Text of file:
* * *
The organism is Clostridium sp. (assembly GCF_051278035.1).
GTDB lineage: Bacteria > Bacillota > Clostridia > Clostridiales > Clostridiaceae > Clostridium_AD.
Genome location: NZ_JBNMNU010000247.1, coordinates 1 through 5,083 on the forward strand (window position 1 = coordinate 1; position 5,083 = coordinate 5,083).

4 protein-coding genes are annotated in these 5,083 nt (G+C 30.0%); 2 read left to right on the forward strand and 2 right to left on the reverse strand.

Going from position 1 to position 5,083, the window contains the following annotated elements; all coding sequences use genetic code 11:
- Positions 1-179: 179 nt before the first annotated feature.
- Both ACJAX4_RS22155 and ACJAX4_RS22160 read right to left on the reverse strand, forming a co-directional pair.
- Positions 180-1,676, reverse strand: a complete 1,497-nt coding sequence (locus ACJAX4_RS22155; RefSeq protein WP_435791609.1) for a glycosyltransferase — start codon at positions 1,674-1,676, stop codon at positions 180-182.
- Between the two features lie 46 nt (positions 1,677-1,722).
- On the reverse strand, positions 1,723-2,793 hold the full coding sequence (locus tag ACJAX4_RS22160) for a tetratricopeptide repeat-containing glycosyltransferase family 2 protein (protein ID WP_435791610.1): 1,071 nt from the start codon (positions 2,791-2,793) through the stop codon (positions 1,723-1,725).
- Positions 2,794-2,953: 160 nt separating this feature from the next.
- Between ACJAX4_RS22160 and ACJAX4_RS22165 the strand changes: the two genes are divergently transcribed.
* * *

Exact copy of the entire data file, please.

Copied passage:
The organism is Clostridium sp. (assembly GCF_051278035.1).
GTDB lineage: Bacteria > Bacillota > Clostridia > Clostridiales > Clostridiaceae > Clostridium_AD.
Genome location: NZ_JBNMNU010000247.1, coordinates 1 through 5,083 on the forward strand (window position 1 = coordinate 1; position 5,083 = coordinate 5,083).

4 protein-coding genes are annotated in these 5,083 nt (G+C 30.0%); 2 read left to right on the forward strand and 2 right to left on the reverse strand.

Going from position 1 to position 5,083, the window contains the following annotated elements; all coding sequences use genetic code 11:
- Positions 1-179: 179 nt before the first annotated feature.
- Both ACJAX4_RS22155 and ACJAX4_RS22160 read right to left on the reverse strand, forming a co-directional pair.
- Positions 180-1,676, reverse strand: a complete 1,497-nt coding sequence (locus ACJAX4_RS22155; RefSeq protein WP_435791609.1) for a glycosyltransferase — start codon at positions 1,674-1,676, stop codon at positions 180-182.
- Between the two features lie 46 nt (positions 1,677-1,722).
- On the reverse strand, positions 1,723-2,793 hold the full coding sequence (locus tag ACJAX4_RS22160) for a tetratricopeptide repeat-containing glycosyltransferase family 2 protein (protein ID WP_435791610.1): 1,071 nt from the start codon (positions 2,791-2,793) through the stop codon (positions 1,723-1,725).
- Positions 2,794-2,953: 160 nt separating this feature from the next.
- Between ACJAX4_RS22160 and ACJAX4_RS22165 the strand changes: the two genes are divergently transcribed.